Get where you're going: 5 Seattle ride-sharing and mobility companies to test out
Originally published in Built in Seattle by Quinten Dol on February 22, 2019
For tech industry watchers and financial markets alike, 2019 is the year of the ride-share IPO. Uber and Lyft — the Bay Area’s version of Montagues and Capulets — are both slated to go public this year, making stock exchange wonks crazy with anticipation.
As compelling as the Uber-Lyft rivalry is, let’s shift our gaze from fair San Francisco and its two houses — both alike in dignity — to Seattle, where both companies also happen to have engineering outposts. In addition to the Bay Area heavies, the Emerald City’s tech landscape has birthed several homegrown startups that have found their own innovative ways to get people around.
Here are five mobility tech companies with offices or headquarters in Seattle.
How they move: Borrowing strangers’ cars
Tell us more: Reach Now is BMW’s horse in the carsharing race — an Airbnb for automobiles, if you will. Users find, reserve and unlock a vehicle through the app, which automatically sends their destination to the in-car navigation system. Last year the company integrated a ride-hailing function for its app, bringing it in direct competition with Uber and Lyft. One of the company’s key differentiators for this service is that its drivers are paid by the hour with incremental compensation for each trip they complete, while Uber and Lyft’s drivers rely on how many riders they can pick up. Today, BMW and Daimler announced that they were investing one billion euros to pool their mobility services into five joint ventures for electric vehicle charging, multimodal transport, taxis, parking and car-sharing, which will absorb the Seattle-based team.
Headquarters: Pioneer Square
Funding: $11.1 million
How they move: Whichever way you choose
Tell us more: As app-driven transportation options have exploded over the last decade, so has the number of transportation-related apps taking up space on our phones. Prices and convenience vary between services and different geographic locations and, for the average user who just wants to get from point A to B, it can all get pretty confusing. Migo solves this problem with an app that connects to multiple mobility app APIs, allowing users to weigh their transportation options — rideshares, bikeshares, taxis, scooters and public transit — in one place. As founder and CEO Jeff Warren told Built In Seattle last September, the technical challenge comes from combining professional APIs from the likes of Lyft and Uber with data from taxi companies that mightn’t even have a full-time engineer on staff, and present it all in a professional manner.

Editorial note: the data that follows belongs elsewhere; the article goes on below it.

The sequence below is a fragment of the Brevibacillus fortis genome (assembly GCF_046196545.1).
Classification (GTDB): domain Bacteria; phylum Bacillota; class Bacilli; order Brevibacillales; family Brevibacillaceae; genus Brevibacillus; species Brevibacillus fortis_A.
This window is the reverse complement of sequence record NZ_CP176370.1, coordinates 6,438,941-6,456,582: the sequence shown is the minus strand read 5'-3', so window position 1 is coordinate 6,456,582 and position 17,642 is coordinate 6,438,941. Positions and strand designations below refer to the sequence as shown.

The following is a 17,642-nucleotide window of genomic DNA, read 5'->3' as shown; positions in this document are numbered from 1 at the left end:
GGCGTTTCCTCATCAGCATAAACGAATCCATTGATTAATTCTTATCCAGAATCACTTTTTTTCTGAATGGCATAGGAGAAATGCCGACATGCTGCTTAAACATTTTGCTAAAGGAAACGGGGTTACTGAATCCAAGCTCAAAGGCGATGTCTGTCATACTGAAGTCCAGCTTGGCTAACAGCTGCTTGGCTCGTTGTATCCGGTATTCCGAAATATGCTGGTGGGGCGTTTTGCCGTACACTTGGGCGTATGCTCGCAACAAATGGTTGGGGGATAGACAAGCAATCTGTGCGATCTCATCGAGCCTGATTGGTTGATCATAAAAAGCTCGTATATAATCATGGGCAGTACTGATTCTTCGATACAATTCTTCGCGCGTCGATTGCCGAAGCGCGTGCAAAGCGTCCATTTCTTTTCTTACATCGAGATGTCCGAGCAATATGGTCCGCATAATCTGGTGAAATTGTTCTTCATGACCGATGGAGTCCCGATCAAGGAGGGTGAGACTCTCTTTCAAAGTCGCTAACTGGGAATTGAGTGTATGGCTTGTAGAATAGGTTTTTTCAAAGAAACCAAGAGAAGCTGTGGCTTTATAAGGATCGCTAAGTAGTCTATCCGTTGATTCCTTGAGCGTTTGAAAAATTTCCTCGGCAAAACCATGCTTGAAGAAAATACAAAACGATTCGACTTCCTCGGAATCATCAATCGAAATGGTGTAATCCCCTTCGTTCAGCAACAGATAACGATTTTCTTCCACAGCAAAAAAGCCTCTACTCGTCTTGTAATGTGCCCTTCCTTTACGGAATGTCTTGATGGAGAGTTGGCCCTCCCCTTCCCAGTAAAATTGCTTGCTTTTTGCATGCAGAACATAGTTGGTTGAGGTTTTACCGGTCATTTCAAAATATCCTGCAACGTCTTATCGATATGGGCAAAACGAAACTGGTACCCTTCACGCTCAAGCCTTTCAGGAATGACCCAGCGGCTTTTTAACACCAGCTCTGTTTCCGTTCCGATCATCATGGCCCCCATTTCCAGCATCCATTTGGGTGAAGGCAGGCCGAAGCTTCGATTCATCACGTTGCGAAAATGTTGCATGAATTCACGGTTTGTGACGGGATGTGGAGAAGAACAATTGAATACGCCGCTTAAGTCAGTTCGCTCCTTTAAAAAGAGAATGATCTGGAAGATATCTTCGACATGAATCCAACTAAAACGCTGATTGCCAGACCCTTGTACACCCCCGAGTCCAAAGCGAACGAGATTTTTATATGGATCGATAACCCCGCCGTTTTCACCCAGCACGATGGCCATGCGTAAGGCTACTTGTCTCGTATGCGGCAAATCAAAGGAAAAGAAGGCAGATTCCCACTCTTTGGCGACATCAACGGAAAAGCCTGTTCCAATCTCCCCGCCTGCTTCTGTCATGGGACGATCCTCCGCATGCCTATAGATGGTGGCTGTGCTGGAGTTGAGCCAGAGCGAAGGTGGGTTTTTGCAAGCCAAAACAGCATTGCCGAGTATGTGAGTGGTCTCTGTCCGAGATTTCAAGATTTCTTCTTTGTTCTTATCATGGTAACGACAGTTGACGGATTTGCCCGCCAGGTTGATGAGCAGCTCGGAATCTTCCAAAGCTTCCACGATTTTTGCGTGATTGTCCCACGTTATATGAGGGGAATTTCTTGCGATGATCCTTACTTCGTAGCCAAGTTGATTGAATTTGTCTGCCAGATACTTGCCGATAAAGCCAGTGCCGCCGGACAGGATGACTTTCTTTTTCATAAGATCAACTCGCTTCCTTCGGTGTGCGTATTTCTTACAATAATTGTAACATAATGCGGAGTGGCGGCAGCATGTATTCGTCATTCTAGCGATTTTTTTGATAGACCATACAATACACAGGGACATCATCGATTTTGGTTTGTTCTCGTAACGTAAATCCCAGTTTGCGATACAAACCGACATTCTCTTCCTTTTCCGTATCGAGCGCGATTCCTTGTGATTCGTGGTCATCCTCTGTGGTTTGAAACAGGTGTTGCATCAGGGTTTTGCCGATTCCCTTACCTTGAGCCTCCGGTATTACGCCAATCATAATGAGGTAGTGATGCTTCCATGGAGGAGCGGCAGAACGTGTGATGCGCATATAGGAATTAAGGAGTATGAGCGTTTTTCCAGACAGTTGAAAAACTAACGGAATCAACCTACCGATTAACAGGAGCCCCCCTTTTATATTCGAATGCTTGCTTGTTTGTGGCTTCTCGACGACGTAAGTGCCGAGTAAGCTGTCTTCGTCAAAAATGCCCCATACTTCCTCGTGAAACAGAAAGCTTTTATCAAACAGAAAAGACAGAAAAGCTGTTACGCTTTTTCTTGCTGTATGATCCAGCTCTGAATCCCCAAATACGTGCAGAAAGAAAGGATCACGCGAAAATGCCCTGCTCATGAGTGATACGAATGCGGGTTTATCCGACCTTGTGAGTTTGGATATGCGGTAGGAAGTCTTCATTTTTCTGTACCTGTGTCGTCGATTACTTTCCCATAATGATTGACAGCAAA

How they move: Pedal power! Oh, and lithium-ion batteries
Tell us more: In a city with as many rainy days and steep, potholed streets as ours, the number of Seattleites who commute by bicycle is impressive. However, in a world where the traffic only gets worse and the combustion engine’s days are numbered, there is always room for more cyclists. By now, we’ve all seen Rad Power Bikes’ range of electric bicycles — often loaded with up to three small children and still breezing past lycra-clad cyclists on the uphills — around town. The company also sells a range of accessories and works with businesses to integrate e-bikes into delivery, transportation, logistics and law enforcement operations, among others.
PNW headquarters: Downtown Seattle
Funding: $24.2 billion
How they move: Other people drive you around
Tell us more: Ride-hailing giant Uber has a Seattle office for engineers working on a wide variety of technologies, from airport logistics to driver compliance. The San Francisco unicorn’s presence in Seattle dates back to 2015, and last year, it inked a ten-year lease for enough downtown office space to fit up to 750 employees. (Uber currently employs over 350 people in Seattle.) The company plans to go public before the end of 2019, making it the most anticipated IPO of the year.
PNW headquarters: Pioneer Square
Funding: $4.9 billion
How they move: Pink Uber
Tell us more: Ride-hailing challenger Lyft opened its Seattle engineering center in 2015, the company’s first outside its San Francisco home. The company now has office space to accommodate over 300 employees. While its business model is essentially the same as Uber, Lyft has a few features to differentiate itself. Earlier this month, Seattle became the first city where Lyft users could request electric vehicles. It also recently added a function to tip drivers by default — even if the user forgets or neglects to do so.